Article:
It bears repeating: Apple and Microsoft will not call you out of the blue to report that “you have a virus” or that “your computer needs repair.” Hang up on these callers, don’t even listen to their pitch. And, for heaven’s sake, don’t let them log into your computer remotely, and become a victim of ransomware or identity theft.
Anyone who initiates a call to you and then tries to charge you for emergency computer service is looking to bilk you—do not let them.
Know that sinking feeling you get in the pit of your stomach when you realize that something really important is nowhere to be found? That’s what we get every time we ask a client for the password to his Macintosh, and the answer comes back, “I don’t remember.”
No one knows better than we do how many passwords a modern computer user has to juggle in the course of a day. Your email; your Facebook account; your banks; your photo collection; your credit cards; your pharmacy; hundreds of websites; and perhaps even your home thermostat.
The Mac OS does a reasonably good job of keeping track of (almost) every password associated with your life, by storing them automatically in a secure storage area called your keychain. That way, it can guard them against loss, present them automatically whenever needed, and keep your online life as manageable as possible.
This keychain is secured by the one password that isn’t itself stored in the keychain: the password you use to login to your Macintosh. That makes your Mac password, in effect, the one password that rules them all. Given that password, you can automatically or manually look up any other password you own in that keychain. Without that password, your entire digital life is toast. Having this one password can mean the difference between having to pay for one or two hours of repair time, or many hours of repair time plus many hours of your own time.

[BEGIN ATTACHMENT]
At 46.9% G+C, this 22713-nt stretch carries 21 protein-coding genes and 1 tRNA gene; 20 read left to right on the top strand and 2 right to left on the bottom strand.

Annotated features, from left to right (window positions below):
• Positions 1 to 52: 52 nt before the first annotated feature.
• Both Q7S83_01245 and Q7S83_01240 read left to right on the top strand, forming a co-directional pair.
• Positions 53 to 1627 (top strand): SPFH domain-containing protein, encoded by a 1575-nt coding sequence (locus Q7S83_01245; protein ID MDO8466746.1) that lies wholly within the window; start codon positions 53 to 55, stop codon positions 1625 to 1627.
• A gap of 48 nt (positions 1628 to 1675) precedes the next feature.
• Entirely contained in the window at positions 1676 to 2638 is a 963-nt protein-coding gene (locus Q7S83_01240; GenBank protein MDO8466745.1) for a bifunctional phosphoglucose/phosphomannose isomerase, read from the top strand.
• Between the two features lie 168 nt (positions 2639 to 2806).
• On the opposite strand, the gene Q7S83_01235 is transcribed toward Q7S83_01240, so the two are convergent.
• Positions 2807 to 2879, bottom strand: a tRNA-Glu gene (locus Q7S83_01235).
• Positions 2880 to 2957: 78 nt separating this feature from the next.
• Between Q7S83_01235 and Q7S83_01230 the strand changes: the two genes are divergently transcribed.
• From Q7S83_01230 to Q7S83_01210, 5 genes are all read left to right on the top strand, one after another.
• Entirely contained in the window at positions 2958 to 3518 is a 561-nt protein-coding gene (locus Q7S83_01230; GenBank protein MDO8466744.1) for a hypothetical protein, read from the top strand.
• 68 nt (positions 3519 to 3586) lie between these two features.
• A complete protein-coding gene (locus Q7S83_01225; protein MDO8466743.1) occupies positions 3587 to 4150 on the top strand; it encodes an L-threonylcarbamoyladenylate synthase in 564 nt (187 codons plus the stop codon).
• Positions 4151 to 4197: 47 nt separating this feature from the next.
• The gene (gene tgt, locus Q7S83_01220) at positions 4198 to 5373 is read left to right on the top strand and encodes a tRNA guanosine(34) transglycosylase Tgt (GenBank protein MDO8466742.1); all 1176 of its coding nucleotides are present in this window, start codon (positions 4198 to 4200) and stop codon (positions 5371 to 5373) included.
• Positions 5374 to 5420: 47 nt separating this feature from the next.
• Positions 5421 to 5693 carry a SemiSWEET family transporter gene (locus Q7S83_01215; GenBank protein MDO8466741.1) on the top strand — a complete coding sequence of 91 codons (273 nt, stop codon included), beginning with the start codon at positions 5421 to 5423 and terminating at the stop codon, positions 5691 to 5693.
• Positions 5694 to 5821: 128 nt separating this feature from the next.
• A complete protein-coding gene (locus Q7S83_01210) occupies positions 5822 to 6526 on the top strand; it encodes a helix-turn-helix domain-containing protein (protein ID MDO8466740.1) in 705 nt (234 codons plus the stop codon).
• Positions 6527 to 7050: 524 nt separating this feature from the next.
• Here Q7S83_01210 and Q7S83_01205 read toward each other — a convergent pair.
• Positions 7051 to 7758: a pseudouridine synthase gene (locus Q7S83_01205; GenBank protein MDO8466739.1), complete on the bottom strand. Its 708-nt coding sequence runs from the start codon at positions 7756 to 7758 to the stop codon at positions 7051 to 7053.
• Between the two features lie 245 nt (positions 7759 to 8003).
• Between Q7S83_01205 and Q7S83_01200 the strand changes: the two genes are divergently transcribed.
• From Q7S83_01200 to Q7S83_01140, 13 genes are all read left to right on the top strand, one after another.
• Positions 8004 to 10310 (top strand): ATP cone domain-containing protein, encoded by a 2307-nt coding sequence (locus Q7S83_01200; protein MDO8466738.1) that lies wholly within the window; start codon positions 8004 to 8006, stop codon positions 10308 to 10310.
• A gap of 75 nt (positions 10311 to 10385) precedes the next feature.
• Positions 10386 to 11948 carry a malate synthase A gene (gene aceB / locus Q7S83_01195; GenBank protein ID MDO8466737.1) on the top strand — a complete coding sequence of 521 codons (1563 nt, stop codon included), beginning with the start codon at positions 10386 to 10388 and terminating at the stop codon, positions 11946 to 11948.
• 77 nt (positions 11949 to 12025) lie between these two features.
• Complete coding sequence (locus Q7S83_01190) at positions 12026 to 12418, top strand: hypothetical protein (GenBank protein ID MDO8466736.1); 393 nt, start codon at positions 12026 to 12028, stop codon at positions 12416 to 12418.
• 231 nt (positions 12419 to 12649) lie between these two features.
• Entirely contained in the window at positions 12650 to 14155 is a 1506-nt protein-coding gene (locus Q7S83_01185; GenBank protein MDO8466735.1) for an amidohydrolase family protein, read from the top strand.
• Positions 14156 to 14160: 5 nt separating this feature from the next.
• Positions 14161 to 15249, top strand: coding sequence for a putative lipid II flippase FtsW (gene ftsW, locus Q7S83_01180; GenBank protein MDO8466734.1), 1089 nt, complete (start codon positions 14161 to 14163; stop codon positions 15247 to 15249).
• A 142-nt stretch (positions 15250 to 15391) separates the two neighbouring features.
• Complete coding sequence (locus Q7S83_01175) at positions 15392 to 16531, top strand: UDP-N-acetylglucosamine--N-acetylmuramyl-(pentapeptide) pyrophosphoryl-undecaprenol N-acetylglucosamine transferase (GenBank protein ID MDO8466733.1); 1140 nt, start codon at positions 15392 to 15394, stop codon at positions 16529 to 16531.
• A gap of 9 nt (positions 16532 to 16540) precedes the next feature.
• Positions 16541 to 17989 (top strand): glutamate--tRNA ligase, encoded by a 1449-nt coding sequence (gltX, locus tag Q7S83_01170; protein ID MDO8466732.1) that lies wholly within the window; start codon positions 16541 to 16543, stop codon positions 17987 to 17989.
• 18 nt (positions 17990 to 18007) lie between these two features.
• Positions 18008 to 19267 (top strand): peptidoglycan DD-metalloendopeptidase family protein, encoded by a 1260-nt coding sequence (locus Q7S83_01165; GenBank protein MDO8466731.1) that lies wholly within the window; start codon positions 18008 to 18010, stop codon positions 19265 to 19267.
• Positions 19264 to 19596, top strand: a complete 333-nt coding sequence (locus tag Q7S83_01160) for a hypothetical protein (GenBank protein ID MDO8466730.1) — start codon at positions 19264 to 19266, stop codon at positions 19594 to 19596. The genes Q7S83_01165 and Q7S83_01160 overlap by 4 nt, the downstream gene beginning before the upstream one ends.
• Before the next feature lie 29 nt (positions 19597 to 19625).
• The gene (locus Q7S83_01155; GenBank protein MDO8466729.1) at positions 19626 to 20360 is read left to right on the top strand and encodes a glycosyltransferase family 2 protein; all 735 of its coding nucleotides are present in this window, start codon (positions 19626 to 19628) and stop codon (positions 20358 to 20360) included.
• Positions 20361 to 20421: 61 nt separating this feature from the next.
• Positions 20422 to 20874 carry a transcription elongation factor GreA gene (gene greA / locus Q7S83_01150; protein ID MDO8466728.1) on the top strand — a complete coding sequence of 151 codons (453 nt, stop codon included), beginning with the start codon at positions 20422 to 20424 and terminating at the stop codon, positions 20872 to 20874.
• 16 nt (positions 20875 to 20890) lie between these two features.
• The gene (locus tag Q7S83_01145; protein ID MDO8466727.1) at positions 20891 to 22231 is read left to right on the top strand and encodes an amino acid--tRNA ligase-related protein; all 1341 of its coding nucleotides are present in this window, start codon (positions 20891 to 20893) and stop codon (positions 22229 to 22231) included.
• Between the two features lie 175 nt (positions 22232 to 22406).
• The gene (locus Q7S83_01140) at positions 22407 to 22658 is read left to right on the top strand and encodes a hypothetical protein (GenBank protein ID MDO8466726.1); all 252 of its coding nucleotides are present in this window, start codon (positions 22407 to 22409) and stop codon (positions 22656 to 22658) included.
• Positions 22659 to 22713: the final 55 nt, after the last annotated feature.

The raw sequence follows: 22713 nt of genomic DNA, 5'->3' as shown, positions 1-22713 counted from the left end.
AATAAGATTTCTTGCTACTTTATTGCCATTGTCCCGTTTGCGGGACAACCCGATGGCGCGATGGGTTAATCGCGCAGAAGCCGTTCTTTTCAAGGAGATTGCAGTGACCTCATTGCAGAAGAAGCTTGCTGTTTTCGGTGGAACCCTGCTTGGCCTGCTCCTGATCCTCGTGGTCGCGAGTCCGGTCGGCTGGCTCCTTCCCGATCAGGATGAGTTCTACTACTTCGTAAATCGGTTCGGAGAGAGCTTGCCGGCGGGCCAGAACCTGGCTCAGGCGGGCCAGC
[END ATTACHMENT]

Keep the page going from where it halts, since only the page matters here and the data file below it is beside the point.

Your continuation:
“Can’t I just pick a new password?”
Sure you can. But if it were that straightforward, what would keep anyone who walked off with your computer from “picking a new password” for it, and thereby gaining access to every bank account and credit card you possess?
Yes, there’s a straightforward procedure to force a new password onto a Macintosh account. But when you next log into it, you’ll be notified that your keychain is inaccessible, because it’s still encrypted with your original password… which, of course, you still don’t know. With the old password, it would be a simple matter to unlock the keychain to encrypt it with the new password. Without it, every other password you need (and don’t remember on your own) is locked up forever.